That was the conclusion you’d come to when watching the video. The almost defensive insistence that the trading system is unaffected against a few injuries, gives one the impression that he doesn’t care about the injured victims and all he’s concerned with is that the trading resumes. Visually he had a couple of buttons undone on his shirt and a gelang (bracelet) that is more associated with preman than professionals (The parking attendandant at Beautika on Jalan Moestopo sports one as well).

But there is more than meets the eye with Tito.

Apparently he was looking a bit dishevelled in the interview because he had been busy helping carry victims to safety and, according to the Twitter user below, had had his jacket on but had used it to wipe the blood from the would of one of the victims. So it seems that his unkempt look came because he was too busy attending to the victims rather than his looks.

So there we have it: the appearance and the reality. Which should public office holders prioritize in emergency situations?

Both, is the answer. The reason is that the thousands and maybe millions of people out there who have no easy and thorough access to information will judge Tito and the IDX based on what he says, and how he says it, to reporters. They will see only what is on a videoclip or television segment and react from there.

On this score Tirto and the IDX seems ill prepared. He should have expressed sympathy for the victims, explained to the best of his knowledge what happened, why and what he plans to do about the situation. This is called the 3Rs of crisis communications – Regret, Reason and Remedy. Anything less than three elements in a crisis-like situation and the audience is likely to come to the wrong conclusions about your motives, sensitivity and ability to bring things under control.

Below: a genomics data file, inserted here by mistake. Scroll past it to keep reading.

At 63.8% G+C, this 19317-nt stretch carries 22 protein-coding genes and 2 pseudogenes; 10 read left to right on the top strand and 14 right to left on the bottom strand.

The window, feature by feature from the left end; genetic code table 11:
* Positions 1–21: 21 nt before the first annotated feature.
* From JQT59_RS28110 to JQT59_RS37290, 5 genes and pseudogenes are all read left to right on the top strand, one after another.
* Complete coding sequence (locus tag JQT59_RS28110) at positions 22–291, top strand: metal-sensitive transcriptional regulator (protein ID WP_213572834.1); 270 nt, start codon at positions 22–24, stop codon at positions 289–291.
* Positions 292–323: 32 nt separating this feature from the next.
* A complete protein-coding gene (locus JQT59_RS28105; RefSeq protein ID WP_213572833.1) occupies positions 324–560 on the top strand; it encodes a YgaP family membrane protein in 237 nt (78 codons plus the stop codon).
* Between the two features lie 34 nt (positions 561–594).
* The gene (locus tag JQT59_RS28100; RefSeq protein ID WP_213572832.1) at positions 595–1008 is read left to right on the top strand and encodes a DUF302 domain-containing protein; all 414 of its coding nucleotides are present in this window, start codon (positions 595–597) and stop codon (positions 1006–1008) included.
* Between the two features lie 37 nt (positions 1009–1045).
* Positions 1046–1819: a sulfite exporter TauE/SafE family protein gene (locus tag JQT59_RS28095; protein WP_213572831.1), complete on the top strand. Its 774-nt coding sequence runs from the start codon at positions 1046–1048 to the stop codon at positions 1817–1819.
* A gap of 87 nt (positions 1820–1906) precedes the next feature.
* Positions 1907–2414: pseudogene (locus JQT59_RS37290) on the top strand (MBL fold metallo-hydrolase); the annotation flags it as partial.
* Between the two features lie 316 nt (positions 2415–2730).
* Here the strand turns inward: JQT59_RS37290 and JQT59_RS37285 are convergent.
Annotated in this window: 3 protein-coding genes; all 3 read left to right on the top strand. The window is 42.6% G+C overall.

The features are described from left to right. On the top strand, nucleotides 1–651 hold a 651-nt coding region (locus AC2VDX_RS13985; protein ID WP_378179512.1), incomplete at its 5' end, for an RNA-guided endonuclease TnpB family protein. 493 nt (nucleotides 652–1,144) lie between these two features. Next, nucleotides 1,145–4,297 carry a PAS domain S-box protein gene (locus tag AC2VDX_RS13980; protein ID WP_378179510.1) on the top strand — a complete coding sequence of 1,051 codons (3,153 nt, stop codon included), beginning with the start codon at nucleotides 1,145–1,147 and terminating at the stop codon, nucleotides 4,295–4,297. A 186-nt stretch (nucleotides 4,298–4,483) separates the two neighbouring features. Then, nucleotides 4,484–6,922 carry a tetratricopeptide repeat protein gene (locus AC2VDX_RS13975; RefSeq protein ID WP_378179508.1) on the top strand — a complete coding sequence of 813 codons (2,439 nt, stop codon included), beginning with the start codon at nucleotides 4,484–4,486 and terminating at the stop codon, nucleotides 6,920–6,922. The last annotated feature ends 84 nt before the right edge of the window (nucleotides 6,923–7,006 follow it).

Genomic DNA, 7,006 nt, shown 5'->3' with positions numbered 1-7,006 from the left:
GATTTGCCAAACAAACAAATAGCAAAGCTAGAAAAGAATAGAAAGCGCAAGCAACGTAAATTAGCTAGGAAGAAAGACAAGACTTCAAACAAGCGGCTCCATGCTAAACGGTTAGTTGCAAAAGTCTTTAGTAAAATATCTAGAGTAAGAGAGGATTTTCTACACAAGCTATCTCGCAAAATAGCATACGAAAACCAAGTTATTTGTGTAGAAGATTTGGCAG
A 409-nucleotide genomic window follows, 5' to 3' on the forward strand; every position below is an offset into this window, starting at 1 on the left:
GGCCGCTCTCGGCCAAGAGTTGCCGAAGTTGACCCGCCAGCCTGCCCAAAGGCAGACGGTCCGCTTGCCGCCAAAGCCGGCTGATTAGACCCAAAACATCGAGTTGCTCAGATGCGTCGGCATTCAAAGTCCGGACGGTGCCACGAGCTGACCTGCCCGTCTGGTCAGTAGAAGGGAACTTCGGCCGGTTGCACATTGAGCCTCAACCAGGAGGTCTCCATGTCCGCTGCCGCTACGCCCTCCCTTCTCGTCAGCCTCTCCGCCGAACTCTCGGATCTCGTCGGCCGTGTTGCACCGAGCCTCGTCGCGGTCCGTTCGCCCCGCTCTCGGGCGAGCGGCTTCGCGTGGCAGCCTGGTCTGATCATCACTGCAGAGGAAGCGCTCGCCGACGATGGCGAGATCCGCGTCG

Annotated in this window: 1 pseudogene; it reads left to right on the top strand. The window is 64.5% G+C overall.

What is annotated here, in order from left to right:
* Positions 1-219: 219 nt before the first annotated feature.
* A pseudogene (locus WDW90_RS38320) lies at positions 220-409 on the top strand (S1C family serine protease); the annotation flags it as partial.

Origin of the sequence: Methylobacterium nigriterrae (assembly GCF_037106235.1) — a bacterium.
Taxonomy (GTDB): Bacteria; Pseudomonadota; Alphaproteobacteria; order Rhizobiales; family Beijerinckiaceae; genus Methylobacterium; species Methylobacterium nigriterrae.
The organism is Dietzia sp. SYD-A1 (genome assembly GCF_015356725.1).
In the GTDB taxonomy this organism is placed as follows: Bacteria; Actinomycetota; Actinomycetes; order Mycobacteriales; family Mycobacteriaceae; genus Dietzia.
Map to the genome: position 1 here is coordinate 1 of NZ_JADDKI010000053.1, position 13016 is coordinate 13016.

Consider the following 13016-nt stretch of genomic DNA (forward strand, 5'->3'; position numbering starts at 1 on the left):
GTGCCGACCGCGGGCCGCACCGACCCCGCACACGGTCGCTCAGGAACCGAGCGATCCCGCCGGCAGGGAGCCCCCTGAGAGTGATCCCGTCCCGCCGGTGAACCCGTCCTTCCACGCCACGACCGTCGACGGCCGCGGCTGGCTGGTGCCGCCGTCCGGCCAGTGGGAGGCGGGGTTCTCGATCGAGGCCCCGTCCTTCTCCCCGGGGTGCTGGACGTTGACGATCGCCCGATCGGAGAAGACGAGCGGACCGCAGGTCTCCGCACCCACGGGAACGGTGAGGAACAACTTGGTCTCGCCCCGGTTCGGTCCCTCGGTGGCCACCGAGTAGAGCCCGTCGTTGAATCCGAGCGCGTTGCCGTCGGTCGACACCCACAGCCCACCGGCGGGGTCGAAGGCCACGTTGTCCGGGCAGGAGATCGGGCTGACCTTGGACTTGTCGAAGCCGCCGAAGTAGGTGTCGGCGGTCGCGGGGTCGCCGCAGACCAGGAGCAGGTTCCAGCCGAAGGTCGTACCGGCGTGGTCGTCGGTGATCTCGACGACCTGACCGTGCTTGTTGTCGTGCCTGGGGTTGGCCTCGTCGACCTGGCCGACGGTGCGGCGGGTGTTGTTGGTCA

The visual cues the spokesperson sends during his media interview, even door-stop ones, are also important. If he has to stop to speak to the media he should be trained to ensure that he looks composed and in control. He may roll up his sleeves but a couple of buttons undone sends the wrong signal. And that bracelet. Tirto needs to ask himself what signs that sends out, even in non-crisis-like situations.

Some would say that it’s not fair to expect him to be mindful of being media savvy in such a turbulent moment, but hie is in public office and during moments of crisis or disasters the public needs people like him to stand forth and point the way. It is not fair but that is one of the demands of high office. Its not fair but its life. Like it or not, one has to deal with it.